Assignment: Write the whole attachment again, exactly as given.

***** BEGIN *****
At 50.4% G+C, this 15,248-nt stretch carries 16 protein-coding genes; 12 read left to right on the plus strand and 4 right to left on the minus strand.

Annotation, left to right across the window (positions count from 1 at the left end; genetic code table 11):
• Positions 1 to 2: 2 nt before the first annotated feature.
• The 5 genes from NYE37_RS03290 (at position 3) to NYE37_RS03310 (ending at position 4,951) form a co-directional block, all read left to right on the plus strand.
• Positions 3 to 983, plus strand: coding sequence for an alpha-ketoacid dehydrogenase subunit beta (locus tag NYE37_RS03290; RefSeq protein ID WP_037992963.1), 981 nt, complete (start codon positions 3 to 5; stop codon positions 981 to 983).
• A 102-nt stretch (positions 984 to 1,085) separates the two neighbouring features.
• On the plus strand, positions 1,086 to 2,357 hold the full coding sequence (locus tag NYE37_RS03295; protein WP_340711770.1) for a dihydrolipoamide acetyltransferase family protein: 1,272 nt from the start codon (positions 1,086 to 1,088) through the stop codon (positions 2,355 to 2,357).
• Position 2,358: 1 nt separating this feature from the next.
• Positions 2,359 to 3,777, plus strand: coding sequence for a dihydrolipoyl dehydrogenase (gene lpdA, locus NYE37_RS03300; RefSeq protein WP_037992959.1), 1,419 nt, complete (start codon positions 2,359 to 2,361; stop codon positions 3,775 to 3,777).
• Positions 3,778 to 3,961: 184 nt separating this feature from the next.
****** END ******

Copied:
At 50.4% G+C, this 15,248-nt stretch carries 16 protein-coding genes; 12 read left to right on the plus strand and 4 right to left on the minus strand.

Annotation, left to right across the window (positions count from 1 at the left end; genetic code table 11):
• Positions 1 to 2: 2 nt before the first annotated feature.
• The 5 genes from NYE37_RS03290 (at position 3) to NYE37_RS03310 (ending at position 4,951) form a co-directional block, all read left to right on the plus strand.
• Positions 3 to 983, plus strand: coding sequence for an alpha-ketoacid dehydrogenase subunit beta (locus tag NYE37_RS03290; RefSeq protein ID WP_037992963.1), 981 nt, complete (start codon positions 3 to 5; stop codon positions 981 to 983).
• A 102-nt stretch (positions 984 to 1,085) separates the two neighbouring features.
• On the plus strand, positions 1,086 to 2,357 hold the full coding sequence (locus tag NYE37_RS03295; protein WP_340711770.1) for a dihydrolipoamide acetyltransferase family protein: 1,272 nt from the start codon (positions 1,086 to 1,088) through the stop codon (positions 2,355 to 2,357).
• Position 2,358: 1 nt separating this feature from the next.
• Positions 2,359 to 3,777, plus strand: coding sequence for a dihydrolipoyl dehydrogenase (gene lpdA, locus NYE37_RS03300; RefSeq protein WP_037992959.1), 1,419 nt, complete (start codon positions 2,359 to 2,361; stop codon positions 3,775 to 3,777).
• Positions 3,778 to 3,961: 184 nt separating this feature from the next.